Thinker of deep thoughts.
In fact, you've probably noticed it's getting deep in here right now....
J.M. Surra grew up near Chatham, NY, amidst a unique assortment of area writers, musicians, and regular folks.
Just a stone's-throw from the Woodstock area in one direction, and West Stockbridge in the other, his corner of Columbia County attracted any number of colorful and even bizarre characters, ranging from a bit unusual to the unapologetically flamboyant.
By their very nature, these hippie-based personalities encouraged use of imagination and flow of thought. Even so, J.M. vividly remembers one or two of his young friends refusing to play with him, claiming he "always told such big stories." Were they lies? Embellishments? J.M. gives shrug and a telling grin, and offers, "They were stories. What is fiction but well-told lies? Stories requires imagination, both the hearing and the telling. Some people have none. So, who did I feel sorry for; them or me? Here's a clue. The stories still haven't stopped!"
How did he learn to tell stories?
His steel-mill worker grandfather told him stories of Scotland and Ireland, the first world war, and taught him to speak with a proper Scottish brogue (which, despite what his friends think, he never mastered).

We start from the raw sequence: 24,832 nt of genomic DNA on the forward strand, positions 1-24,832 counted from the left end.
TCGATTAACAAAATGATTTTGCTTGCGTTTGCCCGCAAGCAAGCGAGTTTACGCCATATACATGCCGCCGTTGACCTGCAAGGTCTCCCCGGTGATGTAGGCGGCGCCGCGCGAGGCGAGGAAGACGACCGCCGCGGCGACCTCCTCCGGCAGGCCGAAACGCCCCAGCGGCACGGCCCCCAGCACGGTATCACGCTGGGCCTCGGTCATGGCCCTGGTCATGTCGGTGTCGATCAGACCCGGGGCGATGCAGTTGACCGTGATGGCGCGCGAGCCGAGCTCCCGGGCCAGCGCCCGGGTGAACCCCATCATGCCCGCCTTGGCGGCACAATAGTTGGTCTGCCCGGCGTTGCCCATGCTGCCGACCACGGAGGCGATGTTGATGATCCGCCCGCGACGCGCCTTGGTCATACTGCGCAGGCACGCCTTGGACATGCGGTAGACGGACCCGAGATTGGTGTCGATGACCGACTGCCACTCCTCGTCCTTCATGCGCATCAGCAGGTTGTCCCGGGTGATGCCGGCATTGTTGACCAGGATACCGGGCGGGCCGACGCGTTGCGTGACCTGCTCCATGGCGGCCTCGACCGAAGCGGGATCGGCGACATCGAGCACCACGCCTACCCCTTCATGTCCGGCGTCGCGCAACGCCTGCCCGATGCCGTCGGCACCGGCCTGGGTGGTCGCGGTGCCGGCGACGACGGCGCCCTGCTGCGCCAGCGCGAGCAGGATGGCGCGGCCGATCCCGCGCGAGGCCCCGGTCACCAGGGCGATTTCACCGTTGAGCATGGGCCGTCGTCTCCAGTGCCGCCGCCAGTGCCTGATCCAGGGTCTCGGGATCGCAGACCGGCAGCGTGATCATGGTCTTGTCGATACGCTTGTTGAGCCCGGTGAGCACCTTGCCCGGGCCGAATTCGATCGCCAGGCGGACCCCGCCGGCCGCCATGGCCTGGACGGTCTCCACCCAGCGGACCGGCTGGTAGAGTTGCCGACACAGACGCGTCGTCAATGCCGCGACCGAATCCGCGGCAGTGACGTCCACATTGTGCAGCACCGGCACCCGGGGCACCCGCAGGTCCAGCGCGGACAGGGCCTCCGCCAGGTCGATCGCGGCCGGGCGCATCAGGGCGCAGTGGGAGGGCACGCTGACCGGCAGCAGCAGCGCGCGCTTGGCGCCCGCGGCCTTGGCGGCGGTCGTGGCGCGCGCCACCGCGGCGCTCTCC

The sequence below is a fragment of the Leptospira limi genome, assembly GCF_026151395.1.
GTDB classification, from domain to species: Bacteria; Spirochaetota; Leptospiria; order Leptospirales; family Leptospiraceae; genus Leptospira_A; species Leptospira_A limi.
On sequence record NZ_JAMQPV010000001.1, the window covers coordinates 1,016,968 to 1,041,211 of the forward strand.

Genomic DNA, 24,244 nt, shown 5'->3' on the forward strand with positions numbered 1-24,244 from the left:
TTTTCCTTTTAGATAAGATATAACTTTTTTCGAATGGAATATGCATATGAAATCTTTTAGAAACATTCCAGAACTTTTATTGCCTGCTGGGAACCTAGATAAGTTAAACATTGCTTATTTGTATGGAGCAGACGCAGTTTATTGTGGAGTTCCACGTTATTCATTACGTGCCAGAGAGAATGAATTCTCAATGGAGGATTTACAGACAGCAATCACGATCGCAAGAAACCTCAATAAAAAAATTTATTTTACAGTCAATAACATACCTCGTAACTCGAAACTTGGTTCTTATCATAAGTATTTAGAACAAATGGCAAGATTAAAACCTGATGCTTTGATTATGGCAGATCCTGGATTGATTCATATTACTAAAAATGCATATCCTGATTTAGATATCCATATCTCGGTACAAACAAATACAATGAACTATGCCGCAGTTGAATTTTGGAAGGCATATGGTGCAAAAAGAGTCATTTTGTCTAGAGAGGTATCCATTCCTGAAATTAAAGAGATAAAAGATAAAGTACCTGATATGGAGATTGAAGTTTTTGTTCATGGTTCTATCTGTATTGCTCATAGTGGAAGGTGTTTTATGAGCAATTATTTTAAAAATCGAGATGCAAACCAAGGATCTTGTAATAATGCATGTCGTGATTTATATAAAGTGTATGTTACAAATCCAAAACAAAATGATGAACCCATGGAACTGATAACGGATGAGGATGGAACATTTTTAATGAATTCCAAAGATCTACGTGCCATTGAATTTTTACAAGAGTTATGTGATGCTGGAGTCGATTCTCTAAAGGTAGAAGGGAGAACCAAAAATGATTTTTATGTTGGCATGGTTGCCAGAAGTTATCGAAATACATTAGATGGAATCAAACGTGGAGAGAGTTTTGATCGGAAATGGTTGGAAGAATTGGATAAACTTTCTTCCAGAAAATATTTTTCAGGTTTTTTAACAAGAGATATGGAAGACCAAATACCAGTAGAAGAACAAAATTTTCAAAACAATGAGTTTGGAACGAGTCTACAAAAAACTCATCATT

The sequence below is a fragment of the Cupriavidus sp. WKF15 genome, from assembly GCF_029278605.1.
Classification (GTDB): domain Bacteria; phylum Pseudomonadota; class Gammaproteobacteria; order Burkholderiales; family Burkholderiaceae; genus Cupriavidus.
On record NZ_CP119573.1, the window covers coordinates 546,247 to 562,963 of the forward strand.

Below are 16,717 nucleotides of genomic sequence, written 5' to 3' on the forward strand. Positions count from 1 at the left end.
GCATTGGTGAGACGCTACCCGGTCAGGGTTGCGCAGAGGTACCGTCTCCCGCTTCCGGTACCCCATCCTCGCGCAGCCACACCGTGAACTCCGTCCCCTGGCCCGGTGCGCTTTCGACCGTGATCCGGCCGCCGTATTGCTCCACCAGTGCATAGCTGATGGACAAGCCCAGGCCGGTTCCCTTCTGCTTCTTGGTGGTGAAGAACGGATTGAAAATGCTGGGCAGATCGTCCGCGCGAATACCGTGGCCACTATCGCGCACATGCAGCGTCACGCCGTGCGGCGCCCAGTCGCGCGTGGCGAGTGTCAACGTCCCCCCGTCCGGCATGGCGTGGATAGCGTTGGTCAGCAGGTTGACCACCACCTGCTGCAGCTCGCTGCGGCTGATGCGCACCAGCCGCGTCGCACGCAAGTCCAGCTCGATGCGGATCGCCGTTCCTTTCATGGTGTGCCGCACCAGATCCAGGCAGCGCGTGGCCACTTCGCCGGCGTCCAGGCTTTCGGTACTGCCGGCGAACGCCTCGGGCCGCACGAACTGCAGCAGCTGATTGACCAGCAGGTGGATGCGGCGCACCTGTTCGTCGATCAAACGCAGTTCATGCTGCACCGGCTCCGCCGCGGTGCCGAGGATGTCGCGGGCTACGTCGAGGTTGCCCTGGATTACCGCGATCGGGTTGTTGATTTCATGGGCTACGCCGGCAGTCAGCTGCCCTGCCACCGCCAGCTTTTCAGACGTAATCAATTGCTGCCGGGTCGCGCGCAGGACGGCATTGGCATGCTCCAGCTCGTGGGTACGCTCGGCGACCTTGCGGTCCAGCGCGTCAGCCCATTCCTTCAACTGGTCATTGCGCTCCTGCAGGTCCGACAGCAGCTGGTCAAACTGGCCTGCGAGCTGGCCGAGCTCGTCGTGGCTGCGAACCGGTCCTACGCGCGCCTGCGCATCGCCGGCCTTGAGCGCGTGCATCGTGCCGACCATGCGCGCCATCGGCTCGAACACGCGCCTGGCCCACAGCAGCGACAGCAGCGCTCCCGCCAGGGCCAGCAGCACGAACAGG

His Dad told him the story of how he flew a disabled bomber back to base, and "flew it all the way in," crashing onto the ground, where he was badly hurt. J.M. took his Dad's injuries from that plane crash, and revisited them onto a character in Angels and their Hourglasses.
Local VietNam vets told far different, dark and disturbing war stories, though just as riveting, and other locals of diverse origins had their own tales to tell.
J.M. was hooked, not only by the stories, but by the telling of them, and so started a lifelong passion; the writing of his own stories.
In the Mid-80s, J.M. left the big city and moved 2000 miles to rural Maine, where he found himself surrounded with a brand new, colorful cast of characters; an earthy breed of honest, hard-working people who possessed a seemingly endless supply of dry, humorous quips. It was a prerequisite that these be spoken in the native downeast accent, "Ya cahn't get theyah from heeyah. ." or "Cahn't say, not knowin'. . " or "Ayuh", (Mainer for "Yeah" or "Yep").
Maine and its people caught him by the heartstrings, and he lived there happily for 25 years. Time flies when you're having fun.
Due to the devastated Maine economy, J.M. became a Texas transplant, but he still has a home in Maine. He steals back home whenever he can, to write, hike the Appalachian Trail, take in the vistas, and visit dear friends.
Winner of the 2011 Global eBook Awards in the Popular Fiction category. Winner of the Gold in the 2011 eLit Awards in the Fantasy/Science Fiction category.
iTunes ranked Angels and Their Hourglasses at #44 on the Australian charts as of July 2011.